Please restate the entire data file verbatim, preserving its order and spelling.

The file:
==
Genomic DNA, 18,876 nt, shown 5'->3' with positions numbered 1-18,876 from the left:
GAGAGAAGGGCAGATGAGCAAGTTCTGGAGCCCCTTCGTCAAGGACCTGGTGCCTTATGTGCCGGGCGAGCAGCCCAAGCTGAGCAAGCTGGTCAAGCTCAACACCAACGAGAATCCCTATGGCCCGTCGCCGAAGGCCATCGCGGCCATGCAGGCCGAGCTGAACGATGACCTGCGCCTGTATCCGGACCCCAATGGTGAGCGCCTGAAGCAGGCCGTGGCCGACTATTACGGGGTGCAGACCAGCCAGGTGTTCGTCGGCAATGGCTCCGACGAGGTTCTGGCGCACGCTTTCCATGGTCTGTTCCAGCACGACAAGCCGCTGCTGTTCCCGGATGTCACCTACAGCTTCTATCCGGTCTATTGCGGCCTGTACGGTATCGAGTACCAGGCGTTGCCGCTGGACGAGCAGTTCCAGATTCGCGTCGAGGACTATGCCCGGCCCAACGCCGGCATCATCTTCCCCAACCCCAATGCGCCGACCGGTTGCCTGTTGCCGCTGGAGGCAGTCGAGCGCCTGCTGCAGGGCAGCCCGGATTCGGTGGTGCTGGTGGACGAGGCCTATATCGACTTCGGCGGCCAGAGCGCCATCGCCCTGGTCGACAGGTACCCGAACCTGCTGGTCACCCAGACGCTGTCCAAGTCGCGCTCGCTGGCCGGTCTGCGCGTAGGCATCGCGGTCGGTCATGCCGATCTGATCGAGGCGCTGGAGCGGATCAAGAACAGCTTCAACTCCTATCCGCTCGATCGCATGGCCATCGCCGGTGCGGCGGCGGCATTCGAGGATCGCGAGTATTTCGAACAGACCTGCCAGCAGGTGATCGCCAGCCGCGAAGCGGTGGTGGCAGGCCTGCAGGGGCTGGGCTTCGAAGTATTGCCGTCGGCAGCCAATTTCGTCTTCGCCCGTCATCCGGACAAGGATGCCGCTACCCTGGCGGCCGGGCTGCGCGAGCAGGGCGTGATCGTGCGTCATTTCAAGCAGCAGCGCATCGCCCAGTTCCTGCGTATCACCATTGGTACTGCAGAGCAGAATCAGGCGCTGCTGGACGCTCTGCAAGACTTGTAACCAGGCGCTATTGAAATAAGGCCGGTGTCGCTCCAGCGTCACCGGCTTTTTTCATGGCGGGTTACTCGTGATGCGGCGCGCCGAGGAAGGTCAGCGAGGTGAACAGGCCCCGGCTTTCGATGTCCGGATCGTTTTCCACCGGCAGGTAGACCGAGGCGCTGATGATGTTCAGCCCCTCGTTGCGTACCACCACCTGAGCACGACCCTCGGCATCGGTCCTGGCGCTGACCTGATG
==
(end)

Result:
Genomic DNA, 18,876 nt, shown 5'->3' with positions numbered 1-18,876 from the left:
GAGAGAAGGGCAGATGAGCAAGTTCTGGAGCCCCTTCGTCAAGGACCTGGTGCCTTATGTGCCGGGCGAGCAGCCCAAGCTGAGCAAGCTGGTCAAGCTCAACACCAACGAGAATCCCTATGGCCCGTCGCCGAAGGCCATCGCGGCCATGCAGGCCGAGCTGAACGATGACCTGCGCCTGTATCCGGACCCCAATGGTGAGCGCCTGAAGCAGGCCGTGGCCGACTATTACGGGGTGCAGACCAGCCAGGTGTTCGTCGGCAATGGCTCCGACGAGGTTCTGGCGCACGCTTTCCATGGTCTGTTCCAGCACGACAAGCCGCTGCTGTTCCCGGATGTCACCTACAGCTTCTATCCGGTCTATTGCGGCCTGTACGGTATCGAGTACCAGGCGTTGCCGCTGGACGAGCAGTTCCAGATTCGCGTCGAGGACTATGCCCGGCCCAACGCCGGCATCATCTTCCCCAACCCCAATGCGCCGACCGGTTGCCTGTTGCCGCTGGAGGCAGTCGAGCGCCTGCTGCAGGGCAGCCCGGATTCGGTGGTGCTGGTGGACGAGGCCTATATCGACTTCGGCGGCCAGAGCGCCATCGCCCTGGTCGACAGGTACCCGAACCTGCTGGTCACCCAGACGCTGTCCAAGTCGCGCTCGCTGGCCGGTCTGCGCGTAGGCATCGCGGTCGGTCATGCCGATCTGATCGAGGCGCTGGAGCGGATCAAGAACAGCTTCAACTCCTATCCGCTCGATCGCATGGCCATCGCCGGTGCGGCGGCGGCATTCGAGGATCGCGAGTATTTCGAACAGACCTGCCAGCAGGTGATCGCCAGCCGCGAAGCGGTGGTGGCAGGCCTGCAGGGGCTGGGCTTCGAAGTATTGCCGTCGGCAGCCAATTTCGTCTTCGCCCGTCATCCGGACAAGGATGCCGCTACCCTGGCGGCCGGGCTGCGCGAGCAGGGCGTGATCGTGCGTCATTTCAAGCAGCAGCGCATCGCCCAGTTCCTGCGTATCACCATTGGTACTGCAGAGCAGAATCAGGCGCTGCTGGACGCTCTGCAAGACTTGTAACCAGGCGCTATTGAAATAAGGCCGGTGTCGCTCCAGCGTCACCGGCTTTTTTCATGGCGGGTTACTCGTGATGCGGCGCGCCGAGGAAGGTCAGCGAGGTGAACAGGCCCCGGCTTTCGATGTCCGGATCGTTTTCCACCGGCAGGTAGACCGAGGCGCTGATGATGTTCAGCCCCTCGTTGCGTACCACCACCTGAGCACGACCCTCGGCATCGGTCCTGGCGCTGACCTGATG